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What's at stake at the US midterms?

Image Credit: Gage Skidmore (Creative Commons: Flickr)

On November 6, the US will head to the polls for a midterm election that celebrities, commentators and leaders from both sides of the political gulf are hailing as ‘one of the most important’ in living memory. Indeed, the 2018 midterms will deeply shape the remainder of the Trump presidency.

The current state of play

In Congress, all 435 seats in the House of Representatives are up for grabs, as are 35 of 100 seats in the Senate. But safe seats aside, the electoral battlefield is much narrower. Although by no means gospel, Cook Political Report ratings peg 73 House seats as toss-ups or leaning slightly to one party. The same applies to only 13 seats in the Senate.

Republicans currently hold majorities in both chambers, but their margins are slim.

In the House, Democrats need just 23 seats to regain control. Most polling and analysis suggests that they are well on track to achieve this. The overwhelming share of competitive seats are Republican-held, and include 25 in districts that voted for Clinton in the 2016 Presidential election.

In the Senate, a shift of only two seats would see Republicans lose their majority. However, Democrats hold most competitive Senate seats, including several in deep Trump country. Most forecasts predict that Republicans will, therefore, retain control, and maybe even gain seats.

But what are the consequences for the Trump agenda if either, both or neither of these possibilities eventuates?

Gridlock on the horizon

If Democrats win at least one chamber of Congress these midterms, expect legislative gridlock to headline the D.C. traffic report on November 7, and likely most days for at least the next two years.

Despite unified control of Congress and the Executive branch, Republicans have few major legislative victories to show for the first two years of the Trump administration. Their efforts to repeal Obamacare—the defining Republican priority of the last decade—were stymied by internal opposition, whilst their only headline legislative accomplishment is a tax plan so unpopular that most Republican candidates have long stopped reminding voters that it was ever passed.

If—as seems likely—Democrats gain control the House, translating Republican priorities into concrete legislation will border on impossible.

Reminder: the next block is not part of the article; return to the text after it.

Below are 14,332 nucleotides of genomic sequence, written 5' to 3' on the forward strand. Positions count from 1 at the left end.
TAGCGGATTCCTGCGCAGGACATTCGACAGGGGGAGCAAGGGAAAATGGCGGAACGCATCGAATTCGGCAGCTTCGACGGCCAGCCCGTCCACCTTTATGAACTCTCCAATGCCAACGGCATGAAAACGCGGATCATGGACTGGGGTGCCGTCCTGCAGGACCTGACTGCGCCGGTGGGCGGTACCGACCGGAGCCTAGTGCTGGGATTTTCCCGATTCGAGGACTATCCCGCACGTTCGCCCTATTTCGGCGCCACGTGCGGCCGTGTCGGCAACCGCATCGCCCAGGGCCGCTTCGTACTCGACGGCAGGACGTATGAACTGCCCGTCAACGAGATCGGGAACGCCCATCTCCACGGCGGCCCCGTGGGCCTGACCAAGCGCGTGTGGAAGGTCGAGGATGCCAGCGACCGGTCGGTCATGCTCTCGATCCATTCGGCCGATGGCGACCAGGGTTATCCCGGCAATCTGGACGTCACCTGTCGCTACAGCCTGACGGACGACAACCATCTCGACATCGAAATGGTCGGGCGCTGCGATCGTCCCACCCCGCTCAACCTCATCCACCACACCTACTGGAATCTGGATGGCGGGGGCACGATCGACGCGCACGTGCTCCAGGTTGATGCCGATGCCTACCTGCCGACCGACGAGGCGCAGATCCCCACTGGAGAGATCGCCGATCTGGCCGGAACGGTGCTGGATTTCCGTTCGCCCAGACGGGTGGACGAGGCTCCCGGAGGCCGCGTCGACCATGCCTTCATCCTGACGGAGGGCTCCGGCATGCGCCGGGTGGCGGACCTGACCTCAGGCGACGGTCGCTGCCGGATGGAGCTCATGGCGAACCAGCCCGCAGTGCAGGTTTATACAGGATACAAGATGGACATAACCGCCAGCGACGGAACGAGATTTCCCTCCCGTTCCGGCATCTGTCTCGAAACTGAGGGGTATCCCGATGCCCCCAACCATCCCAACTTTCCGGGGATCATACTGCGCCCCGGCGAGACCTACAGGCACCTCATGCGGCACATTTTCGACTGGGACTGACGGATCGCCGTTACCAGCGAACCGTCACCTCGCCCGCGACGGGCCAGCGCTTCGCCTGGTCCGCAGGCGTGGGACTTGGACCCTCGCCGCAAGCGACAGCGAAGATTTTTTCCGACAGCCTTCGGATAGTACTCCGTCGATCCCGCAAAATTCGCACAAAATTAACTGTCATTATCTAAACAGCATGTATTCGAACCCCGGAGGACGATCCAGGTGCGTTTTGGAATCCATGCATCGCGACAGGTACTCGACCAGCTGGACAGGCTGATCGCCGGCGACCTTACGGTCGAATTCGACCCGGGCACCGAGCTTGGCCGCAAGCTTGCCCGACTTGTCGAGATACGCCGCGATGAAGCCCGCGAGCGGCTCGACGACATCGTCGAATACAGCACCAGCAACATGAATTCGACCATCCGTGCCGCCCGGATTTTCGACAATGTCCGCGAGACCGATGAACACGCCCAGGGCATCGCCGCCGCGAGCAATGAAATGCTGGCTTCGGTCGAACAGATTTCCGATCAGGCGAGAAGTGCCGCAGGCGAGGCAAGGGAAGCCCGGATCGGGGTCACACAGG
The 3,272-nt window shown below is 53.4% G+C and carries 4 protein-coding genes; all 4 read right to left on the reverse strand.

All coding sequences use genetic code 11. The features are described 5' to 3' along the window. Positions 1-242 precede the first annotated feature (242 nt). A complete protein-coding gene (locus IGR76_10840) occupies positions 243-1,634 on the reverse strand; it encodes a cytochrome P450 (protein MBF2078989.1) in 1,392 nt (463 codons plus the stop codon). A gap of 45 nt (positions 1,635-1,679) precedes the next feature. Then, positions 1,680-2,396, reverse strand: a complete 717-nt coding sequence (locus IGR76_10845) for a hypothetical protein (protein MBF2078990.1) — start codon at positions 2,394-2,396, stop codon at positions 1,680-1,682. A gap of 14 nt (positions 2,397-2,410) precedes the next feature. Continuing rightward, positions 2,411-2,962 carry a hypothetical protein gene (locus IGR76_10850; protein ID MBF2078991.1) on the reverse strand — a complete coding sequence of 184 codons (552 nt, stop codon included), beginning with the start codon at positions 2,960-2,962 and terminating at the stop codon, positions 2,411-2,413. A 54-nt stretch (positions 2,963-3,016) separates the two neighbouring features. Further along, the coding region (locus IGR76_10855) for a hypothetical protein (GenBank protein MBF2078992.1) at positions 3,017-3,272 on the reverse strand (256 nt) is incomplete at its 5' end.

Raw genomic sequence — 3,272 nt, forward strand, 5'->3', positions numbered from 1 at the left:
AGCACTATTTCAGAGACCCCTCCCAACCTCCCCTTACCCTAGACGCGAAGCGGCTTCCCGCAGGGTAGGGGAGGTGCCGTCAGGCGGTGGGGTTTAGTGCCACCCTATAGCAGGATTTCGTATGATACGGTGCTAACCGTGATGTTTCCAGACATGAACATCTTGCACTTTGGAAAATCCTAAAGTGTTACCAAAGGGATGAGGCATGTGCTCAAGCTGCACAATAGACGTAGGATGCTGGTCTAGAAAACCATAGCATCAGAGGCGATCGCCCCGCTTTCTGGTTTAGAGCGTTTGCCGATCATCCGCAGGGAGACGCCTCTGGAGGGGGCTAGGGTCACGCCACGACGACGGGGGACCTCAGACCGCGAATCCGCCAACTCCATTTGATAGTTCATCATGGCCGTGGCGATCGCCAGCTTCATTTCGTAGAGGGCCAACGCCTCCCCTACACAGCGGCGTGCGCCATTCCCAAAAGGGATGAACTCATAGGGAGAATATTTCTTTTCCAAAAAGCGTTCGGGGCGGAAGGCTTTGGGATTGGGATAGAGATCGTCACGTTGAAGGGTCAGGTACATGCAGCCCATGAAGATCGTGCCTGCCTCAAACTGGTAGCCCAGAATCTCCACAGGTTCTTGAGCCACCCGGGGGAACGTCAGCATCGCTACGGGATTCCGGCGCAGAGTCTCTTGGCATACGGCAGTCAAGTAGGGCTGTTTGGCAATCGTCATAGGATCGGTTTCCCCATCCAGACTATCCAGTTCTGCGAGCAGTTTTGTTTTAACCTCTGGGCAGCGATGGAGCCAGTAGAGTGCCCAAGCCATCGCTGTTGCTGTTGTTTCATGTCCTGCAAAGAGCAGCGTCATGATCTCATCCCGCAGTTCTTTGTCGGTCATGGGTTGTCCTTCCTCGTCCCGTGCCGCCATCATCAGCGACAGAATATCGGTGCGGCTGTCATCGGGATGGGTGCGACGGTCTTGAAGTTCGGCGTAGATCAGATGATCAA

Assuming that presumptive House Speaker Nancy Pelosi is able to corral her Party’s more conservative members (or that Democrats win a majority large enough that a handful of defectors won’t make a difference), Democrats would have the power to block Republican legislation, or at the very least demand favourable concessions on issues such as healthcare and immigration.

As his predecessor demonstrated, executive power would offer Trump a means around some such roadblocks. After Democrats lost control of the Senate in the 2014 midterms, then President Obama famously pledged to use his ‘pen and phone’ to skirt congressional deadlock and did so on such actions as the Clean Power Plan, his signature environmental initiative.

Already, Trump has taken a shine to executive action. He has variously used it to roll back Obama-era environmental regulations, relocate the US embassy in Israel, withdraw from various Obama-signed international agreements, and—if the Constitution doesn’t stand in his way—end birthright citizenship in the US. If Democrats win the House, it would be no surprise if Trump utilises executive orders with even greater frequency.

However, executive orders cannot fund the government. As the Republican Party well knows—having orchestrated the more than two week-long US federal government shutdown of 2013—spending bills require congressional passage.

If Democrats win the House, they will gain leverage to block funding for Trump administration initiatives—such as the southern border wall—to which the party faithful are vehemently opposed.

It’s hard to see the Democratic Party countenancing prolonged government shutdown in a high-stakes game of chicken over the budget. As became clear in the mere three-day shutdown of January 2018, there is little appetite amongst Party leadership to be seen as even remotely responsible for bringing the operations of government to a grinding halt.

However, victory in the House would give Democrats a far stronger negotiating position than in January, and the ability to demand concessions for passing the budget, such as protections for undocumented immigrants brought to the US as children.

Ultimately, the results of these midterms will not stop the progress of the Trump agenda. But if November 6 concludes with Democrats holding at least one congressional lever of power, they will have the means to slow it to a crawl.

Time to settle in folks—there’s a good chance of deadlock ahead.

Andrew Herrmann is the United States Fellow for Young Australians in International Affairs.

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